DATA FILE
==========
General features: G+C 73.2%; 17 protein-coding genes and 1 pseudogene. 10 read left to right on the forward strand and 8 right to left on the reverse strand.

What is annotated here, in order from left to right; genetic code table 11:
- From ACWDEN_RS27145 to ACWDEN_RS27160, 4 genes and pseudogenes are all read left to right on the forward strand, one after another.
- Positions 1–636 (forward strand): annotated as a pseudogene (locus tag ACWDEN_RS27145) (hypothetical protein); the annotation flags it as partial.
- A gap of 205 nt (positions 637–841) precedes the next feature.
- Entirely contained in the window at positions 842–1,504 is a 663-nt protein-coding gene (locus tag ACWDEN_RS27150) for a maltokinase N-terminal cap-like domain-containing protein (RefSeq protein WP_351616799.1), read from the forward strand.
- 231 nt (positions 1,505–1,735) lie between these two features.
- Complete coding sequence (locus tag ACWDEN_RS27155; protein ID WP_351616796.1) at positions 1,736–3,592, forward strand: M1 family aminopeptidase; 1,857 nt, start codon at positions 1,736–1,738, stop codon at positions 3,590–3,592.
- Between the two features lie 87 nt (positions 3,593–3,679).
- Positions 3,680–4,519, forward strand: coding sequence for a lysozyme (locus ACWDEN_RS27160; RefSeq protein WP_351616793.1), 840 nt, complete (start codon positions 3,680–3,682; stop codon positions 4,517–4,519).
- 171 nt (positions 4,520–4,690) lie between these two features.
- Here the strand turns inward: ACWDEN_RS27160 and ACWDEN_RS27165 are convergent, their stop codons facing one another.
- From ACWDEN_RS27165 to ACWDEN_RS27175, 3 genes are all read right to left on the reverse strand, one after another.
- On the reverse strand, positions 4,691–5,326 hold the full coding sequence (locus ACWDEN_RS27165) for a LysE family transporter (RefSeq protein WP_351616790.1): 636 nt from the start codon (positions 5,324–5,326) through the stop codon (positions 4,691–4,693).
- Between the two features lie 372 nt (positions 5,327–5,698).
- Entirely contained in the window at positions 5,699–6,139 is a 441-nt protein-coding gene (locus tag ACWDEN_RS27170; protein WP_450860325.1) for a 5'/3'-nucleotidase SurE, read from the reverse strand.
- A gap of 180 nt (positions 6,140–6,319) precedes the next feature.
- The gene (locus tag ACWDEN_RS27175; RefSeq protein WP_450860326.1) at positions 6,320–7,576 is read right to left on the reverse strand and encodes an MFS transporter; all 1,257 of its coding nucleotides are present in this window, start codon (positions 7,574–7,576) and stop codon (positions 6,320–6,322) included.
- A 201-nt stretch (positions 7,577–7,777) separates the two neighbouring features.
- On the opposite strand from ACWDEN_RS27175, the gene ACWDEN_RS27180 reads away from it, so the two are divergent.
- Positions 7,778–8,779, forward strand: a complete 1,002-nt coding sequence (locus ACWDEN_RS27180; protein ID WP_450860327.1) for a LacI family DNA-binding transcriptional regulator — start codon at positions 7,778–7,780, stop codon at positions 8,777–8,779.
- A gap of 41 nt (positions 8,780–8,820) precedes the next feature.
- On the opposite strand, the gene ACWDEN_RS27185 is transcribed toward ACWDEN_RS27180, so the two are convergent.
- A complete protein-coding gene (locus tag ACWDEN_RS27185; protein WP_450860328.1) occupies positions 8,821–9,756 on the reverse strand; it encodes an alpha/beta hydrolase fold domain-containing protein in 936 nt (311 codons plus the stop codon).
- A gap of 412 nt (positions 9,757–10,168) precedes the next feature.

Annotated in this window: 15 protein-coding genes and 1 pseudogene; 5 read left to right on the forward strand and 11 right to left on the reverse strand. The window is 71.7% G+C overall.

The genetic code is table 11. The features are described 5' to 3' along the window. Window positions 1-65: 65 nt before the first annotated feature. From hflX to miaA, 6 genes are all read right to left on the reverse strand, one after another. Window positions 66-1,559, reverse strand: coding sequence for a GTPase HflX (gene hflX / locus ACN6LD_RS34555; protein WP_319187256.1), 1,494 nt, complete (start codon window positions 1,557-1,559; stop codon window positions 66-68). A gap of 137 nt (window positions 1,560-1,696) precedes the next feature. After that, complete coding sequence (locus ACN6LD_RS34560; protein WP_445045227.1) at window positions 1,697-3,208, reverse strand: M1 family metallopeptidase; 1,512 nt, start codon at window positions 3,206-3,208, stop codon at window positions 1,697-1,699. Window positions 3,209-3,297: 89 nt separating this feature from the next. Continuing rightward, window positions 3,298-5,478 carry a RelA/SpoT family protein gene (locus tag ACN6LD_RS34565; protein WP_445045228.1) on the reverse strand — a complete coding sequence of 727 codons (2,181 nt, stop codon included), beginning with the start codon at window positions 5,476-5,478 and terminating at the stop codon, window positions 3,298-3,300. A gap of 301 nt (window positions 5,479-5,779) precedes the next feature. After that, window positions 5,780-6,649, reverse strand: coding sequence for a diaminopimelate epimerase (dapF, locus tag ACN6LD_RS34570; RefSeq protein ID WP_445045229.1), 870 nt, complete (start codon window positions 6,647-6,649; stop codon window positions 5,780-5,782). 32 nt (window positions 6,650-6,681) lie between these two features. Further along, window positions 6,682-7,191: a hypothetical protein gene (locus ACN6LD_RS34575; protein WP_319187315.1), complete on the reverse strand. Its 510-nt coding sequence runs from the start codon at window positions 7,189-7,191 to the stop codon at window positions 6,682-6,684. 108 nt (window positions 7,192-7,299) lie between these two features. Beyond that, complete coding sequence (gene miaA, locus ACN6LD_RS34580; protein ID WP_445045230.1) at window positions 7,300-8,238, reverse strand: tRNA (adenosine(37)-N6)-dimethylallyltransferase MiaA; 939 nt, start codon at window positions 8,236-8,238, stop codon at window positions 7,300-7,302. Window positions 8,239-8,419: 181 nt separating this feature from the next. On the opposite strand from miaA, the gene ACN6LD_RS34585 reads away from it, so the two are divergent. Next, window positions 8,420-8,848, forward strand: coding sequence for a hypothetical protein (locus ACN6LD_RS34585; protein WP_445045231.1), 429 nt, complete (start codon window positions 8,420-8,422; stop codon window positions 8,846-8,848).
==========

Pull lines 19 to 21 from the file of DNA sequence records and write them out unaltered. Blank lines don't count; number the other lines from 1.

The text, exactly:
- A 201-nt stretch (positions 7,577–7,777) separates the two neighbouring features.
- On the opposite strand from ACWDEN_RS27175, the gene ACWDEN_RS27180 reads away from it, so the two are divergent.
- Positions 7,778–8,779, forward strand: a complete 1,002-nt coding sequence (locus ACWDEN_RS27180; protein ID WP_450860327.1) for a LacI family DNA-binding transcriptional regulator — start codon at positions 7,778–7,780, stop codon at positions 8,777–8,779.